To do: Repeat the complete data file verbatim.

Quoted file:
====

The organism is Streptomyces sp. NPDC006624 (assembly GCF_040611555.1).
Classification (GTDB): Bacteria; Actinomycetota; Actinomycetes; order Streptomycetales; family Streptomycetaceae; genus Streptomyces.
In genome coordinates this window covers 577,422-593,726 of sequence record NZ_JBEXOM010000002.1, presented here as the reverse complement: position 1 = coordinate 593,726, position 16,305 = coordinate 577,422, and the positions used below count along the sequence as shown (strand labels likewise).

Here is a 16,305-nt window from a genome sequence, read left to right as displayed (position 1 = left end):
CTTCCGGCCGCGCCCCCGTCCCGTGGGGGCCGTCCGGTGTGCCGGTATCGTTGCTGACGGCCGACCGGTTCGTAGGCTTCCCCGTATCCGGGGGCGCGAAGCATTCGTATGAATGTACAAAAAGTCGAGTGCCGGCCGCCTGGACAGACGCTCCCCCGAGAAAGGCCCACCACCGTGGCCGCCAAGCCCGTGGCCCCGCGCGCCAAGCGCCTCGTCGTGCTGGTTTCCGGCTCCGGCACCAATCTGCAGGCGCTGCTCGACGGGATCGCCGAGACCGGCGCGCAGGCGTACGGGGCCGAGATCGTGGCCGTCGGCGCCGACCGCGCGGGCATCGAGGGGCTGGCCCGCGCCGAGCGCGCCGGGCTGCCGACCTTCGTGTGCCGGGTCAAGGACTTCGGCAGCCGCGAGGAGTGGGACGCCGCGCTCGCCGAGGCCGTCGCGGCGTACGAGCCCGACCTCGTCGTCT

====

The organism is Streptomyces sp. NPDC006624 (assembly GCF_040611555.1).
Classification (GTDB): Bacteria; Actinomycetota; Actinomycetes; order Streptomycetales; family Streptomycetaceae; genus Streptomyces.
In genome coordinates this window covers 577,422-593,726 of sequence record NZ_JBEXOM010000002.1, presented here as the reverse complement: position 1 = coordinate 593,726, position 16,305 = coordinate 577,422, and the positions used below count along the sequence as shown (strand labels likewise).

Here is a 16,305-nt window from a genome sequence, read left to right as displayed (position 1 = left end):
CTTCCGGCCGCGCCCCCGTCCCGTGGGGGCCGTCCGGTGTGCCGGTATCGTTGCTGACGGCCGACCGGTTCGTAGGCTTCCCCGTATCCGGGGGCGCGAAGCATTCGTATGAATGTACAAAAAGTCGAGTGCCGGCCGCCTGGACAGACGCTCCCCCGAGAAAGGCCCACCACCGTGGCCGCCAAGCCCGTGGCCCCGCGCGCCAAGCGCCTCGTCGTGCTGGTTTCCGGCTCCGGCACCAATCTGCAGGCGCTGCTCGACGGGATCGCCGAGACCGGCGCGCAGGCGTACGGGGCCGAGATCGTGGCCGTCGGCGCCGACCGCGCGGGCATCGAGGGGCTGGCCCGCGCCGAGCGCGCCGGGCTGCCGACCTTCGTGTGCCGGGTCAAGGACTTCGGCAGCCGCGAGGAGTGGGACGCCGCGCTCGCCGAGGCCGTCGCGGCGTACGAGCCCGACCTCGTCGTCT